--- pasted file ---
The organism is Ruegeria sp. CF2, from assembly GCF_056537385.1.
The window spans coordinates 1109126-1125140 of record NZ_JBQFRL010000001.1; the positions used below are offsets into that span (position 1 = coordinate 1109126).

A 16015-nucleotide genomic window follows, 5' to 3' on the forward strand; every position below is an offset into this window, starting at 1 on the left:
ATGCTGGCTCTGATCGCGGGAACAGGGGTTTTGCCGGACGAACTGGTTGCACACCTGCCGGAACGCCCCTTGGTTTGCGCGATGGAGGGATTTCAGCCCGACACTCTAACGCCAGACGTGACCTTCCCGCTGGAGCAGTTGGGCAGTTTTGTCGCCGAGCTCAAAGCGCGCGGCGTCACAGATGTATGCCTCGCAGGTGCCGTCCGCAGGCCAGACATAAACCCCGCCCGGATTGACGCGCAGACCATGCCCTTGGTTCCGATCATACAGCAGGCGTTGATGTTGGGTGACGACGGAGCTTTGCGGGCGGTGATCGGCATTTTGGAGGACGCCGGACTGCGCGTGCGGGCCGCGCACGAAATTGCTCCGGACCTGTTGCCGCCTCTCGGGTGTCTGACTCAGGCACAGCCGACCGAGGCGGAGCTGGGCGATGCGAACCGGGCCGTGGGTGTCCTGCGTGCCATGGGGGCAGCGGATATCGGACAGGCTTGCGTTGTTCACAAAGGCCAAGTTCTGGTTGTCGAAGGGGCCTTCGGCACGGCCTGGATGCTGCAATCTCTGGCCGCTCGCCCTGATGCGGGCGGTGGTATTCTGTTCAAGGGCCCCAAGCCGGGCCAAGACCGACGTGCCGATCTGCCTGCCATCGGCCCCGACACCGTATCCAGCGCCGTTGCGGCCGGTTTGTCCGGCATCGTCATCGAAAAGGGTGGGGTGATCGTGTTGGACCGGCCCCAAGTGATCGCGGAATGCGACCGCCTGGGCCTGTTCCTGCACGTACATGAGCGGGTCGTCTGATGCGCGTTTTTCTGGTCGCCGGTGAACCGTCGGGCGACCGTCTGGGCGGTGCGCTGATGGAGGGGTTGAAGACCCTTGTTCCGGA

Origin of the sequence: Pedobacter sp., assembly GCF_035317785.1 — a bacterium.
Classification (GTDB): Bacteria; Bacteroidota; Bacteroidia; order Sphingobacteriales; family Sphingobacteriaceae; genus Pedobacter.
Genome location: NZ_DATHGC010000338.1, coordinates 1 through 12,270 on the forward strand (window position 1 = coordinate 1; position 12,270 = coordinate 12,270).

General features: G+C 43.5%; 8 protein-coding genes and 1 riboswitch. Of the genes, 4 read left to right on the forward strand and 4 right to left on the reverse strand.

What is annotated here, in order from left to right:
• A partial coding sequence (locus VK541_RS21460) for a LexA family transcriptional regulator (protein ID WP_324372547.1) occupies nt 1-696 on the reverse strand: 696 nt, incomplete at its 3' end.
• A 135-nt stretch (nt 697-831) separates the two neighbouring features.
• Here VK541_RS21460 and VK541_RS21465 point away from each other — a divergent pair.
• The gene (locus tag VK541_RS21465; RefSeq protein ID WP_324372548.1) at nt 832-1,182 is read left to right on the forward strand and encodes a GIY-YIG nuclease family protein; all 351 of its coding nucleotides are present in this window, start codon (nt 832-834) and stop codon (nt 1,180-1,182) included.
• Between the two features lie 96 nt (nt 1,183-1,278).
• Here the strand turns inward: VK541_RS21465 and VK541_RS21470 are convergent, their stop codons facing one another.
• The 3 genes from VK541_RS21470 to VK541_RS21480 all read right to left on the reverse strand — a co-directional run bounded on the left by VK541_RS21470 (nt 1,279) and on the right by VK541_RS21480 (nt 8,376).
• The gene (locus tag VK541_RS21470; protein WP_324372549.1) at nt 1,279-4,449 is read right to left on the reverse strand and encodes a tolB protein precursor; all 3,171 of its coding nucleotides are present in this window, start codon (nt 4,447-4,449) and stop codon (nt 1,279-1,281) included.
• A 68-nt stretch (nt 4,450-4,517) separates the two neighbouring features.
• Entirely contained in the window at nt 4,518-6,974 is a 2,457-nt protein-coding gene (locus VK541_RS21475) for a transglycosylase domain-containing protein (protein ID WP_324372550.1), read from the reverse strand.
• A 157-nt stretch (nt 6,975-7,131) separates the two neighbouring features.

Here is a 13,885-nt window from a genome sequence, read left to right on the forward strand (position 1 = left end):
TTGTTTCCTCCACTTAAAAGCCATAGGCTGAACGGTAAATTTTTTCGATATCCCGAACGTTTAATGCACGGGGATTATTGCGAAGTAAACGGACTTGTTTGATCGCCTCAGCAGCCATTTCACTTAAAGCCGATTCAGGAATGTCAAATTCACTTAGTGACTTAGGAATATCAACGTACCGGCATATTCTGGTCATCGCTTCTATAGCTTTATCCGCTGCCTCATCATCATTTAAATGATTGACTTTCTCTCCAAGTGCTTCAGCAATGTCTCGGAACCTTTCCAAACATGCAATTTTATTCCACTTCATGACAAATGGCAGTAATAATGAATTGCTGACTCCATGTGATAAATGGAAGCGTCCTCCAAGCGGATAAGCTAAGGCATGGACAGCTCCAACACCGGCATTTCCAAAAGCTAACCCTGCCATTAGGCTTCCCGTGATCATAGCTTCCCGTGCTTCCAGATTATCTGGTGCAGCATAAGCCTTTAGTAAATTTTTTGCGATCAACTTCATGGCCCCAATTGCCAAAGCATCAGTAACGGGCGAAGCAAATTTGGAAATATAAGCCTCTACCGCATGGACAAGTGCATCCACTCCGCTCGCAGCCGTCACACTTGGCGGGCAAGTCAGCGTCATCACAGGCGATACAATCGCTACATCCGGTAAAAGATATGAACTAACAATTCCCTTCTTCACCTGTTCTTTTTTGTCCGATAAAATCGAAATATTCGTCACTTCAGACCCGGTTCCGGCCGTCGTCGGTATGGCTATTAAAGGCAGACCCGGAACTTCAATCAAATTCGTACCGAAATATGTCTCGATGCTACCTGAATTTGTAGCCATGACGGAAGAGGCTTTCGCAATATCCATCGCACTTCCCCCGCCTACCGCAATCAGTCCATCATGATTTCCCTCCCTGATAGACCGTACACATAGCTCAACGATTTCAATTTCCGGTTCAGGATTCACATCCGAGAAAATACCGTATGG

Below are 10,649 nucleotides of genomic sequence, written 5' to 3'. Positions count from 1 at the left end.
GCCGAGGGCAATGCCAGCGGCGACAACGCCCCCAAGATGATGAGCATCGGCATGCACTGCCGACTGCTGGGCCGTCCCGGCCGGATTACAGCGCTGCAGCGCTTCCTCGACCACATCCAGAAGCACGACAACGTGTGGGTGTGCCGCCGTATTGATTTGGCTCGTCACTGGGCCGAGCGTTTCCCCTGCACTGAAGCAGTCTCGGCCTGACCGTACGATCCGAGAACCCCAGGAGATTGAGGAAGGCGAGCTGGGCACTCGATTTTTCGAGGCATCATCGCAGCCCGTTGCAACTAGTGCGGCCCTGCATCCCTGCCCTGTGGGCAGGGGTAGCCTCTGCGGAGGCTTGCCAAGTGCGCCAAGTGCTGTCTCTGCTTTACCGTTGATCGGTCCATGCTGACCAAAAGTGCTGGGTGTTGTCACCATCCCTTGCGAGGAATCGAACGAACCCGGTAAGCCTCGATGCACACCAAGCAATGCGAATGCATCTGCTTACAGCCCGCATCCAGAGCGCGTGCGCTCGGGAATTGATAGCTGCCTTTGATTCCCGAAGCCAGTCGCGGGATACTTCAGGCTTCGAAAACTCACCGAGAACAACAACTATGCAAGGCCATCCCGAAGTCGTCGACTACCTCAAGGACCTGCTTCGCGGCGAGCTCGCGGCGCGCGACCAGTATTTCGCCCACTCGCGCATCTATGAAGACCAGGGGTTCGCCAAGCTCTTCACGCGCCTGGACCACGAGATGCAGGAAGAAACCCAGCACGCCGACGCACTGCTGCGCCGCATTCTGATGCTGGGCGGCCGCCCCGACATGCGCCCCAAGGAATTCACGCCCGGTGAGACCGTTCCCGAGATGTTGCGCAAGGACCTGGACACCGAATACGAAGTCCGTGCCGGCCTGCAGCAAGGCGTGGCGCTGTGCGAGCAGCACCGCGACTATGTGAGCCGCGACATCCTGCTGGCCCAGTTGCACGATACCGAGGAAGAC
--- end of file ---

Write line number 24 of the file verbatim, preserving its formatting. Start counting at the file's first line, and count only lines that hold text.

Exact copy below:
GCCGAGGGCAATGCCAGCGGCGACAACGCCCCCAAGATGATGAGCATCGGCATGCACTGCCGACTGCTGGGCCGTCCCGGCCGGATTACAGCGCTGCAGCGCTTCCTCGACCACATCCAGAAGCACGACAACGTGTGGGTGTGCCGCCGTATTGATTTGGCTCGTCACTGGGCCGAGCGTTTCCCCTGCACTGAAGCAGTCTCGGCCTGACCGTACGATCCGAGAACCCCAGGAGATTGAGGAAGGCGAGCTGGGCACTCGATTTTTCGAGGCATCATCGCAGCCCGTTGCAACTAGTGCGGCCCTGCATCCCTGCCCTGTGGGCAGGGGTAGCCTCTGCGGAGGCTTGCCAAGTGCGCCAAGTGCTGTCTCTGCTTTACCGTTGATCGGTCCATGCTGACCAAAAGTGCTGGGTGTTGTCACCATCCCTTGCGAGGAATCGAACGAACCCGGTAAGCCTCGATGCACACCAAGCAATGCGAATGCATCTGCTTACAGCCCGCATCCAGAGCGCGTGCGCTCGGGAATTGATAGCTGCCTTTGATTCCCGAAGCCAGTCGCGGGATACTTCAGGCTTCGAAAACTCACCGAGAACAACAACTATGCAAGGCCATCCCGAAGTCGTCGACTACCTCAAGGACCTGCTTCGCGGCGAGCTCGCGGCGCGCGACCAGTATTTCGCCCACTCGCGCATCTATGAAGACCAGGGGTTCGCCAAGCTCTTCACGCGCCTGGACCACGAGATGCAGGAAGAAACCCAGCACGCCGACGCACTGCTGCGCCGCATTCTGATGCTGGGCGGCCGCCCCGACATGCGCCCCAAGGAATTCACGCCCGGTGAGACCGTTCCCGAGATGTTGCGCAAGGACCTGGACACCGAATACGAAGTCCGTGCCGGCCTGCAGCAAGGCGTGGCGCTGTGCGAGCAGCACCGCGACTATGTGAGCCGCGACATCCTGCTGGCCCAGTTGCACGATACCGAGGAAGAC